Nav: Home

Current Ancient Dna News and Events | Page 25

Current Ancient Dna News and Events, Ancient Dna News Articles.
Sort By: Most Relevant | Most Viewed
Page 25 of 25 | 1000 Results
Professor publishes archaeological research on social inequality
The origins of social inequality might lie in the remnants of ancient Eurasia's agricultural societies, according to an article recently published in the major science journal Nature. (2017-11-17)
Andalusian experts discover new procedures for DNA stability
In eukaryotic cells the proximity of the genes to the nuclear pores, which are found in the nuclear membrane, contributes to maintaining the integrity of the genome. (2017-11-16)
Ancient enzyme could boost power of liquid biopsies to detect and profile cancers
Researchers at The University of Texas at Austin are developing a new tool for liquid biopsy that can detect RNA biomarkers from cancer cells in a patient's blood much more accurately and completely than other existing methods. (2017-11-16)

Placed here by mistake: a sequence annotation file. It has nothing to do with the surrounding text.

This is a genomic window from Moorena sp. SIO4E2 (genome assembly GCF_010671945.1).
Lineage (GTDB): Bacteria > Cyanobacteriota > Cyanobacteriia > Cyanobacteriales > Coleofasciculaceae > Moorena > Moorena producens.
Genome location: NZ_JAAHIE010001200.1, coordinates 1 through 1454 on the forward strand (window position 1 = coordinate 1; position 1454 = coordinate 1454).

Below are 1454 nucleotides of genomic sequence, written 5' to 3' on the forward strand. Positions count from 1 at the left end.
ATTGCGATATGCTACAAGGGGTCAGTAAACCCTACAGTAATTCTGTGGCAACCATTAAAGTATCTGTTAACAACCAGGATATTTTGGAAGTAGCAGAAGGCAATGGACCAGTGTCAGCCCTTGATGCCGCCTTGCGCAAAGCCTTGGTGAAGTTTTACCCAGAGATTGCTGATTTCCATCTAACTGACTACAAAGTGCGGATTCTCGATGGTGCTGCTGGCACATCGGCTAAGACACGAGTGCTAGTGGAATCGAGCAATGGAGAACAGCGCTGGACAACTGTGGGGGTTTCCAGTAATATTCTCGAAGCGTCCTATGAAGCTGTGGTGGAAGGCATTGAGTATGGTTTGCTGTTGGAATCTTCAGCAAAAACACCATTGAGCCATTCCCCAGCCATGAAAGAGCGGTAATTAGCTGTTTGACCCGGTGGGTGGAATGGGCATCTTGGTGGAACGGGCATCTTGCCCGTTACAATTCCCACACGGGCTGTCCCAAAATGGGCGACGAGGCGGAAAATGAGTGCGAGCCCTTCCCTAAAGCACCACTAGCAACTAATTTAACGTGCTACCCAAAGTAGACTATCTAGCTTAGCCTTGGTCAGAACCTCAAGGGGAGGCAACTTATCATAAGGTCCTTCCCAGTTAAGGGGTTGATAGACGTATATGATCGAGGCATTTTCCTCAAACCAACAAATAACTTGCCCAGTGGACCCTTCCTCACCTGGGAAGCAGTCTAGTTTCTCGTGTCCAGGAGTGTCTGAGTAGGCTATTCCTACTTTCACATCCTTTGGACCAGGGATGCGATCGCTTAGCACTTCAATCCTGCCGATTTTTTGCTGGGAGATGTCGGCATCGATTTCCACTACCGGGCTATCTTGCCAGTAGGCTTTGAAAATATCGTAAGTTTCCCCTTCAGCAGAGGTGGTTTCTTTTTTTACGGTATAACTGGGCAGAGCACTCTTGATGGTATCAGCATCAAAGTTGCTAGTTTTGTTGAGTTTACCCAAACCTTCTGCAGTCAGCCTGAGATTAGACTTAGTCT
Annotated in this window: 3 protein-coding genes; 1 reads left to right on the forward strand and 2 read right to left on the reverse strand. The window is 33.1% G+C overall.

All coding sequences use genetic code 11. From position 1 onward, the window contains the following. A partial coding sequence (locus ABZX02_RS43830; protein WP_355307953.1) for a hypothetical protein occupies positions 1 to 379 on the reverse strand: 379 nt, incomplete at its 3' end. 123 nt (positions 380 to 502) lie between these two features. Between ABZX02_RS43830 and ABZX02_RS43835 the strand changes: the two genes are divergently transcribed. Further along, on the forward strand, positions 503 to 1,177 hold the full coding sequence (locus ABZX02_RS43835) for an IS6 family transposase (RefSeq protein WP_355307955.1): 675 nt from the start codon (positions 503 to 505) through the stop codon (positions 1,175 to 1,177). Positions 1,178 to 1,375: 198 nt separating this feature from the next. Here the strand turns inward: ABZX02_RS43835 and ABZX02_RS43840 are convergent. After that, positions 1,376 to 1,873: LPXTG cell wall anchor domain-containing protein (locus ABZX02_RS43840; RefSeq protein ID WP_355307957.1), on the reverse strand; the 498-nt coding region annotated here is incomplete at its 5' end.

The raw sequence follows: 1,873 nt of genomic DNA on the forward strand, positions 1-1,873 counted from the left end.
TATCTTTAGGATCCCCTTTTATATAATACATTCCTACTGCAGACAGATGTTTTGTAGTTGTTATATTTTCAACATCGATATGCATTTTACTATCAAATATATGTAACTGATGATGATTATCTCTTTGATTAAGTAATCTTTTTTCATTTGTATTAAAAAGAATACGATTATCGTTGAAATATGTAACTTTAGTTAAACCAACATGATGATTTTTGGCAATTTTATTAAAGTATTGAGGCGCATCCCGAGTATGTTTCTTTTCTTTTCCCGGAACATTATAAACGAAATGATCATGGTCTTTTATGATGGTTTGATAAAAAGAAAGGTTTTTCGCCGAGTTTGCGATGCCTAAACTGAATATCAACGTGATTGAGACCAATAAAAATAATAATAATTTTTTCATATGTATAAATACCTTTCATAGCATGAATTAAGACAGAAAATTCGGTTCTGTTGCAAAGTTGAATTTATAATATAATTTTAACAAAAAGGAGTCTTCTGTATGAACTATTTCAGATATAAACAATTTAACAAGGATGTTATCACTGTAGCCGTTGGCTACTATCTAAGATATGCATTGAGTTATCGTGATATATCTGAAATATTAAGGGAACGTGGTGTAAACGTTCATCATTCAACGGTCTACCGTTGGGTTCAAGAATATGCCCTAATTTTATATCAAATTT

Yale team's advance allows gene editing with surgical precision
Yale researchers report they have created a more precise and efficient technology to edit the genomes of living organisms, an ability that is transforming medicine and biotechnology. (2017-11-16)
From southeast Asia to the sewers: Study determines new geographical origins of brown rats
an international research team of more than 20 institutions has performed the largest, whole genome DNA sequencing of 110 wild brown rats from across the world. (2017-11-14)
Ancient life form discovered in remote Tasmanian valley
A team of Tasmanian researchers has uncovered rare, living stromatolites deep within the Tasmanian Wilderness World Heritage Area. (2017-11-13)
Genetic engineering mechanism visualized
Researchers at Kanazawa University and the University of Tokyo report in Nature Communications the visualization of the dynamics of 'molecular scissors' -- the main mechanism of the CRISPR-Cas9 genetic-engineering technique. (2017-11-13)
A genus of European paper wasps revised for the first time using integrative taxonomy
The European and Mediterranean species of the paper wasp genus Polistes were revised by scientists at the SNSB-Zoologische Staatssammlung München. (2017-11-13)
Uncovering a reversible master switch for development